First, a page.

New User Special Price Expires in

Let's log you in.

Sign in with Facebook


Don't have a StudySoup account? Create one here!


Create a StudySoup account

Be part of our community, it's free to join!

Sign up with Facebook


Create your account
By creating an account you agree to StudySoup's terms and conditions and privacy policy

Already have a StudySoup account? Login here

HNF 300 Exam 3 Study Guide

by: Courtney Moore

HNF 300 Exam 3 Study Guide 300

Courtney Moore
Experimental Approaches to Food

Almost Ready


These notes were just uploaded, and will be ready to view shortly.

Purchase these notes here, or revisit this page.

Either way, we'll remind you when they're ready :)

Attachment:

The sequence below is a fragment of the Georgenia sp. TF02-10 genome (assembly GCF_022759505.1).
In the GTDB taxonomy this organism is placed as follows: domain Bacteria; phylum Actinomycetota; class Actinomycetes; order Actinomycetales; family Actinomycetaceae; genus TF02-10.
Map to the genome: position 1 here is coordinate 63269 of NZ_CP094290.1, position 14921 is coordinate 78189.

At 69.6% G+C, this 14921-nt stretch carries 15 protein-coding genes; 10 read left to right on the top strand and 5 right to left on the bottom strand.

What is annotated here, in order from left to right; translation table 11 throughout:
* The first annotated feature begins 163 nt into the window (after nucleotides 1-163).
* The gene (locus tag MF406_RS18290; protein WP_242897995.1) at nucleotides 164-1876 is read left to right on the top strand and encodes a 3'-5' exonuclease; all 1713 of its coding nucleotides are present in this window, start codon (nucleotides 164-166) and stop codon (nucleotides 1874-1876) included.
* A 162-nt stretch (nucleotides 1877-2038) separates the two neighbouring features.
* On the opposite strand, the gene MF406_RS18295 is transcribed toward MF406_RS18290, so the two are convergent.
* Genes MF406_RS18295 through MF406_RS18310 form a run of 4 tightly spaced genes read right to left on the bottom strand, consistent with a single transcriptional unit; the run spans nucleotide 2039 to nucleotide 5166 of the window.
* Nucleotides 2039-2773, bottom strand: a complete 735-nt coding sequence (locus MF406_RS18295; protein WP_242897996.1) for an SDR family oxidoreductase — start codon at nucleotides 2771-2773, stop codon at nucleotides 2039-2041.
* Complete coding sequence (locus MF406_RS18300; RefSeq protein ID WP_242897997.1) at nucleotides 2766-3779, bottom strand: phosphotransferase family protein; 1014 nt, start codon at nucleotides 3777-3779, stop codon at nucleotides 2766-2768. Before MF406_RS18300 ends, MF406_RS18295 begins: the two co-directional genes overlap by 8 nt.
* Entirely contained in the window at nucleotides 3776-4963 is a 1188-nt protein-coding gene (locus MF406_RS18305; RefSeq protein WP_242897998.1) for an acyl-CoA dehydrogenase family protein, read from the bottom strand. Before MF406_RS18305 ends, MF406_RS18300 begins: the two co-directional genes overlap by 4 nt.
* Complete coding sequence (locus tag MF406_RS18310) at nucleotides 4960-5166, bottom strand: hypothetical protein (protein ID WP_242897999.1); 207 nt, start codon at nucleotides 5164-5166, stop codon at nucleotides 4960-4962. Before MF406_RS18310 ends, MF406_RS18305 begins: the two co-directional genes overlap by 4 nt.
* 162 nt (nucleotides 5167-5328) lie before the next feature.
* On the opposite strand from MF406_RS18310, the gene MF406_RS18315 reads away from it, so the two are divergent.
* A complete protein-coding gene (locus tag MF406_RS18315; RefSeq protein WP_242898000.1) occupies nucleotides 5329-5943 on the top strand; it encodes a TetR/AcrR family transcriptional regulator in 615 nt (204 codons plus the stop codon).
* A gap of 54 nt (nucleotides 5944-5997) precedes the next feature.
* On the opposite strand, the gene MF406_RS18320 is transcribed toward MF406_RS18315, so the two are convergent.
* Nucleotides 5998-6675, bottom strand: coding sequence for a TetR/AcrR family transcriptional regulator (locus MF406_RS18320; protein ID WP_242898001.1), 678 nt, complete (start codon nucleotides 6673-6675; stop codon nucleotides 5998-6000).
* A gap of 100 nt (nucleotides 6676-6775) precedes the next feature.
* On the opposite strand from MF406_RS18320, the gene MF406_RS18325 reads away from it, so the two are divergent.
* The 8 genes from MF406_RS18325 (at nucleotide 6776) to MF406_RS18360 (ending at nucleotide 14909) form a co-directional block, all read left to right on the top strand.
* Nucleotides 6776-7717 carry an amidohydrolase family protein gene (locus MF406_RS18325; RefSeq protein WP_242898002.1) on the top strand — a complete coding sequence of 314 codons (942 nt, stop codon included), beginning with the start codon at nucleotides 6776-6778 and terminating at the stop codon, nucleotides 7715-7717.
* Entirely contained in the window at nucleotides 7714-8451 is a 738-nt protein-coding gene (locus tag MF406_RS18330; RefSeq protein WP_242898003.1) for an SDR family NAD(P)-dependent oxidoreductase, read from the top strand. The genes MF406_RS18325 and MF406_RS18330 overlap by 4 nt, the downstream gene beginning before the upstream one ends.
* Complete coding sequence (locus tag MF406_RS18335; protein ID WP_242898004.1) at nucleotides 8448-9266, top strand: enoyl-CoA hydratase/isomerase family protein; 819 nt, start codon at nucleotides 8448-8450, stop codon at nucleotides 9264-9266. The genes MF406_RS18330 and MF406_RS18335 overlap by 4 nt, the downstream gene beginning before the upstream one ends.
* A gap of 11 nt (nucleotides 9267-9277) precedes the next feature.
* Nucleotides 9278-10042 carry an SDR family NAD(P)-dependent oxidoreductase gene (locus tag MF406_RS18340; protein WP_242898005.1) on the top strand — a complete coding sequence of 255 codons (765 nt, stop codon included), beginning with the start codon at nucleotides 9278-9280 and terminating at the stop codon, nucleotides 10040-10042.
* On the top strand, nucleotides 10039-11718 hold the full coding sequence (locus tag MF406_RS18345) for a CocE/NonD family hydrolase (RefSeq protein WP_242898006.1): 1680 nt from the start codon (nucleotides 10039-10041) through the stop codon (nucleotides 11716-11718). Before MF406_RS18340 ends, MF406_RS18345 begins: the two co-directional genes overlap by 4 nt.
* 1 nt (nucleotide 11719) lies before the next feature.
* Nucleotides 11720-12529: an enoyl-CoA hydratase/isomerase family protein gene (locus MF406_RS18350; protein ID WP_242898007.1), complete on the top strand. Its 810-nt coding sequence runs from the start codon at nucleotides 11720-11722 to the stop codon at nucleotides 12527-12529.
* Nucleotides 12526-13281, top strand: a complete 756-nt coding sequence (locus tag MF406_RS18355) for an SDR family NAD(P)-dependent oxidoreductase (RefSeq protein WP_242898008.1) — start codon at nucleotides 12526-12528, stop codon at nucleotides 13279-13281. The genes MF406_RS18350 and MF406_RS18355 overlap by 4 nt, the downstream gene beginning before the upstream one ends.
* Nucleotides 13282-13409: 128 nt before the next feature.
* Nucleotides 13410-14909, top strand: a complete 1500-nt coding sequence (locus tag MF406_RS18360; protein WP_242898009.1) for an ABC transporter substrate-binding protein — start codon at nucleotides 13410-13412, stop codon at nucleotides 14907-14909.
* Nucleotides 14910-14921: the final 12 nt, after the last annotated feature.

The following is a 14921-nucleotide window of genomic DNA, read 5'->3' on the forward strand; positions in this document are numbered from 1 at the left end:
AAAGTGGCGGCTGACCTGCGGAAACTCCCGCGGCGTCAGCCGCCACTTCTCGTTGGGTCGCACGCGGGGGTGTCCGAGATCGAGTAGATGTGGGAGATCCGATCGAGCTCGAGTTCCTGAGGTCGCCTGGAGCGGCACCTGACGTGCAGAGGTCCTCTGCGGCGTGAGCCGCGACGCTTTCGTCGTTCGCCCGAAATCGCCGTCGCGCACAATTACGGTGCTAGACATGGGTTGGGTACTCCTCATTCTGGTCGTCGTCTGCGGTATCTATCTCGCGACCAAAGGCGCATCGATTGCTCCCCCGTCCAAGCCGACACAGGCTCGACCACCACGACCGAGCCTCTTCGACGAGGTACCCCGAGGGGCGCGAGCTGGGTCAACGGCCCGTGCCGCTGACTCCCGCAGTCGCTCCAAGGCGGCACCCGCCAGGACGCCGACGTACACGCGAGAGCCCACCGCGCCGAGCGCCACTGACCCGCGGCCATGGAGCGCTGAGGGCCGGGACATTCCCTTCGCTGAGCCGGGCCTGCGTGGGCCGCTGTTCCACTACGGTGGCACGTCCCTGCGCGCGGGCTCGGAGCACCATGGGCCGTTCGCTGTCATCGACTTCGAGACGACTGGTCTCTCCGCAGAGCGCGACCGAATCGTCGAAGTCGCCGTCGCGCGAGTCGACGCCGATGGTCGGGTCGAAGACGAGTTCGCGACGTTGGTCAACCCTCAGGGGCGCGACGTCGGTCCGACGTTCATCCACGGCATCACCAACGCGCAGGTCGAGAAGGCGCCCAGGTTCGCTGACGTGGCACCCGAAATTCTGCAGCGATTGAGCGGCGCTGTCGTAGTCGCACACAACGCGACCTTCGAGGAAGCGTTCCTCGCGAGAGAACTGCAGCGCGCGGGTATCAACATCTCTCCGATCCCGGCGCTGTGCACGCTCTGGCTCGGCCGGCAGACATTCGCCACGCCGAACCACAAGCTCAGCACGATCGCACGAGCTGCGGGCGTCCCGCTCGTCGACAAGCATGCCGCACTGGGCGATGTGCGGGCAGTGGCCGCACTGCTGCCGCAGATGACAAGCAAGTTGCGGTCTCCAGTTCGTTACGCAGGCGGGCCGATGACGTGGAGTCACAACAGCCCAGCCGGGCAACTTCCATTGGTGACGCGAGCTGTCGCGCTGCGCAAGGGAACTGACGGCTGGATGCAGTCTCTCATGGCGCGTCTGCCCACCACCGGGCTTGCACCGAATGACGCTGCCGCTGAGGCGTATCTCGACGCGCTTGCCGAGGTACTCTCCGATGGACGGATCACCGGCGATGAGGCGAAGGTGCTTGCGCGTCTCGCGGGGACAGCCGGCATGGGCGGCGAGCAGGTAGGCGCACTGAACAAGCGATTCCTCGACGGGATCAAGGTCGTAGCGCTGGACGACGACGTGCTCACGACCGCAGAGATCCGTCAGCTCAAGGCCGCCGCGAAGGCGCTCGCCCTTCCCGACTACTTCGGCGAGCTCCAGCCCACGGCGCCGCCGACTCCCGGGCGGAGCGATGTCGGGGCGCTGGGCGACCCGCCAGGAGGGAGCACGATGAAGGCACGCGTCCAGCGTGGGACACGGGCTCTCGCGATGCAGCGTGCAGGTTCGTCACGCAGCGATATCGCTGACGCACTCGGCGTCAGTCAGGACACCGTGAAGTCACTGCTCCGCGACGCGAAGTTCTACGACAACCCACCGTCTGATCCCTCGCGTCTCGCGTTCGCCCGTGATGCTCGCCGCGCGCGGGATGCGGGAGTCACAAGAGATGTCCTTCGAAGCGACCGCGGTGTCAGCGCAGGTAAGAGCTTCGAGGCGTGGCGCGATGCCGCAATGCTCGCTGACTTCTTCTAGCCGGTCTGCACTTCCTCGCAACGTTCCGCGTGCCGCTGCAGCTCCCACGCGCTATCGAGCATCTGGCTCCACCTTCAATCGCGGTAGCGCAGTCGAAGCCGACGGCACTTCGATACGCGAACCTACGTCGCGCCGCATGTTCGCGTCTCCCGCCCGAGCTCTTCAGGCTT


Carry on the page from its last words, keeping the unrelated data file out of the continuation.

Preview These Notes for FREE

Get a free preview of these Notes, just enter your email below.

Unlock Preview
Unlock Preview

Preview these materials now for free

Why put in your email? Get access to more of this material and other relevant free materials for your school

View Preview

About this Document

Summary of Chapters 10, 22, 23, 24 for Exam 3
Experimental Approaches to Food
Study Guide
50 ?




Popular in Experimental Approaches to Food

Popular in Nursing and Health Sciences

This 6 page Study Guide was uploaded by Courtney Moore on Friday August 7, 2015. The Study Guide belongs to 300 at Michigan State University taught by Nettles in Fall 2014. Since its upload, it has received 150 views. For similar materials see Experimental Approaches to Food in Nursing and Health Sciences at Michigan State University.


Reviews for HNF 300 Exam 3 Study Guide


Report this Material


What is Karma?


Karma is the currency of StudySoup.

You can buy or earn more Karma at anytime and redeem it for class notes, study guides, flashcards, and more!

Date Created: 08/07/15